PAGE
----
The son of a 93-year-old war widow who spent five hours waiting in the Launceston General Hospital emergency department alone says the Tasmanian health system has hit a new low.
Greg Maloney's elderly mother was taken to the LGH via ambulance on Friday morning. Living with diabetes and battling an infection, he said she was shaking uncontrollably and complaining of unbearable pain.
After being told his mother would be taken straight to the ED for assessment, Mr Maloney did not accompany her to the hospital.
"They [paramedics] told us not to rush. That it was likely they would be ramped for hours and we wouldn't be able to see her anyway."
However, when he arrived about 2pm she was still in the waiting room.
"I went to mum and she told me she had been sitting there since the ambulance dropped her at the hospital - that was five hours ago," he said.
"She could have been with the ambulance for some time, but Mum said that she went to the waiting room, and they left her there.
"This is a lady that has all these problems. She wears a pad, she is on a high dose of diuretics ... and she was sitting in a wet nappy.
"She was left in a wheelchair where she couldn't even go up and ask anyone how long it was going to be, because she couldn't physically get there."
Despite being her primary carer, Mr Maloney said no one from the hospital attempted to contact him during his mother's wait.
"If they had, if I had realised ... I would have been there in five minutes."
When she was eventually seen by a doctor Mr Maloney said it was the first assessment anyone had done on her.
But despite having been at the hospital twice in the past six weeks with similar problems, he said it was like starting from square one.
"They had the records of her previous visits. They knew she had a bad heart, only 20 per cent of her kidneys are working, she is diabetic," he said. "What more does it take to be seen."
Once admitted, Mr Maloney said his mother was placed in the hospital's plaster room because "there were no beds available anywhere else".
When he went back on Friday evening to check on her, he said a nurse told her she wasn't allowed to eat.
"I said she hasn't eaten anything since this morning, and you think that's OK? But then when the doctor came in, and I questioned him on it, he said there was no reason she couldn't eat. So we gave her food."
Mr Maloney's mother stayed at the LGH forone night when the family requested a transfer to St Vincent's. However, they were told they would need to organise this themselves.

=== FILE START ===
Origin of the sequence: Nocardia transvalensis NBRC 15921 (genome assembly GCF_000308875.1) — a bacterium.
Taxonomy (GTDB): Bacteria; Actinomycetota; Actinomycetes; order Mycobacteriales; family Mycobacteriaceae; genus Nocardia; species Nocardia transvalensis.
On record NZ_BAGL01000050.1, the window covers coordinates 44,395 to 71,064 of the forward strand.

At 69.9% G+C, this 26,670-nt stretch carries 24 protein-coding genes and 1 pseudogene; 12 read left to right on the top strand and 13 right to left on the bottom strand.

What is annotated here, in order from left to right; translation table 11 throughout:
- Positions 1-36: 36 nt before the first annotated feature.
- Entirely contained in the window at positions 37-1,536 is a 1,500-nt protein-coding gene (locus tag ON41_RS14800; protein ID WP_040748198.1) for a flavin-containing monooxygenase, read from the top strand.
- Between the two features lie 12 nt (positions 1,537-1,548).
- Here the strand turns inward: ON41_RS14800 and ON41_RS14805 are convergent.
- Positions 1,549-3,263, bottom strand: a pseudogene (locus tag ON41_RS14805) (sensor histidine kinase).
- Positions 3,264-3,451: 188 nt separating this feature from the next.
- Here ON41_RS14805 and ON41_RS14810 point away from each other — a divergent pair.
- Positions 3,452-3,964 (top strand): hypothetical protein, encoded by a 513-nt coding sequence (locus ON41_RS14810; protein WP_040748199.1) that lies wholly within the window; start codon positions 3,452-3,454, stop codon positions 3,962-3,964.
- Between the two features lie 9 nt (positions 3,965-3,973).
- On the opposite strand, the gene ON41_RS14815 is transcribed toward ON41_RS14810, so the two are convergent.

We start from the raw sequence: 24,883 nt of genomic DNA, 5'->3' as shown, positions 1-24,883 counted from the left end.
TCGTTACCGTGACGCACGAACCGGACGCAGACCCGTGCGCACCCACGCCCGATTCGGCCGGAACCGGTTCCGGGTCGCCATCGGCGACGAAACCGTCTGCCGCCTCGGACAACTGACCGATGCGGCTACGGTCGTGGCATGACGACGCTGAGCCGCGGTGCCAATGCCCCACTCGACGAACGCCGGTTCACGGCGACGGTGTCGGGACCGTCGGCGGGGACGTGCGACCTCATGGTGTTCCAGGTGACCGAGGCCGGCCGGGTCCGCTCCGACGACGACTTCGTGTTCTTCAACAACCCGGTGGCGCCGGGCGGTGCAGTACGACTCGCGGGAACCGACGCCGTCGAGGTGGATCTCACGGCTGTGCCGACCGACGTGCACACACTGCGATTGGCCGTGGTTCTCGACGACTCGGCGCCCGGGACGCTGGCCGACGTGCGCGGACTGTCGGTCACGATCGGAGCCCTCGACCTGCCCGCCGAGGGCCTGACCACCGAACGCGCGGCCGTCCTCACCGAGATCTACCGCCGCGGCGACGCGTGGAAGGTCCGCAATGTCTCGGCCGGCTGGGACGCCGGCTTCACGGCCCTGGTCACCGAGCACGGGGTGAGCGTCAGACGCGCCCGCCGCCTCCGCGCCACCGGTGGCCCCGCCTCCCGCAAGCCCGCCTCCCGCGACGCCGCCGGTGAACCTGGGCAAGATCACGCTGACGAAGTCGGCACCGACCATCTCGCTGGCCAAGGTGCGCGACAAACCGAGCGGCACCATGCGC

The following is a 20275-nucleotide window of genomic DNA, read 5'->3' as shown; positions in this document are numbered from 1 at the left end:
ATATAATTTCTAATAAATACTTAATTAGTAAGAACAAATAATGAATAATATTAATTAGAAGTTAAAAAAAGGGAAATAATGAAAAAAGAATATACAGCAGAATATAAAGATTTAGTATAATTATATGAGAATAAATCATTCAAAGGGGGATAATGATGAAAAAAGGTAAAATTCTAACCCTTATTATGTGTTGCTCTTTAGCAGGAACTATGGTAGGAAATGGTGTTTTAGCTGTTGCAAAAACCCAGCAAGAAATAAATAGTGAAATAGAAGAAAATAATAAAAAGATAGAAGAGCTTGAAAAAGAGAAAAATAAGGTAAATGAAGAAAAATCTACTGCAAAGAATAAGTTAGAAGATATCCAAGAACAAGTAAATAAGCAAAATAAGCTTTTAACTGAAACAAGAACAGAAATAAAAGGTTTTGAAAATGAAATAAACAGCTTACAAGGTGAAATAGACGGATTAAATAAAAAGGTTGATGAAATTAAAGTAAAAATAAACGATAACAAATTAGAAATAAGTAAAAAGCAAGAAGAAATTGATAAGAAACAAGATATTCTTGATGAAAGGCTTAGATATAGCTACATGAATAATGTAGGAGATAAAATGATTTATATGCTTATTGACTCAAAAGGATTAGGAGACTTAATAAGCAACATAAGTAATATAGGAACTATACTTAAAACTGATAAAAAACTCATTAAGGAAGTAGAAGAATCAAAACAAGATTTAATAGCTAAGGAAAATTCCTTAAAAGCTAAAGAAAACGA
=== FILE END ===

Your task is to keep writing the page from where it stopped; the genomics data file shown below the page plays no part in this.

"We were told they didn't have anyone to help transfer her," Mr Maloney said.
"So we went to pick her up and transfer her across. We were told she was right to go, but she was sitting in a hospital gown. It was freezing cold ... we needed to dress her. My biggest fear is if it had of been an elderly woman with no family advocating for her, what would have happened?"
Mr Maloney plans to issue a formal complaint with the Health Department over his mother's treatment.
He said he has also been inundated with messages from people sharing similar experiences with the hospital, after posting the story to Facebook. The original post has since been shared almost 300 times.
Health Minister Sarah Courtney said the government never wanted to see Tasmanians waiting too long for care, and that her office had engaged directly with Mrs Maloney's family to discuss her experience.
"My thoughts are with Mrs Maloney and her family at this time and I wish her a speedy recovery," she said.
"The community can be assured we have been taking action to take pressure off the LGH ED. There are now over 270 FTE more nurses now at the hospital than in 2014, and we have restored services and re-opened wards."
Ms Courtney said the government had also released a plan to deliver new ward and beds at the hospitals, through its promised $580 million redevelopment.
When questioned about the Mrs Maloney's treatment, a Tasmanian Health Service spokesperson said it would be a serious breach of a patient's privacy and confidentiality to publicly discuss their medical situation.
"At all times, the THS and its dedicated healthcare professionals strive to ensure all patients are seen as quickly as possible and any necessary treatment provided," the spokesperson said.
"This is done in accordance with established triage protocols which ensure that people in most need of critical or life-saving medical intervention receive it as a priority."
According to the Health Department's latest annual report, in 2019-20 statewide 64.6 per cent of ED patients were seen within the recommended triage time.
At the LGH, the number of ED presentations seen within the recommended triage time for all categories was 60.8 per cent, compared to the KPI target of 80 per cent.
Mr Maloney said too many people were continually being let down by the state's health system and more people needed to speak out.
"There is a pattern that's developing where the hospital is letting people down. To the point, where lives have been lost," he said.
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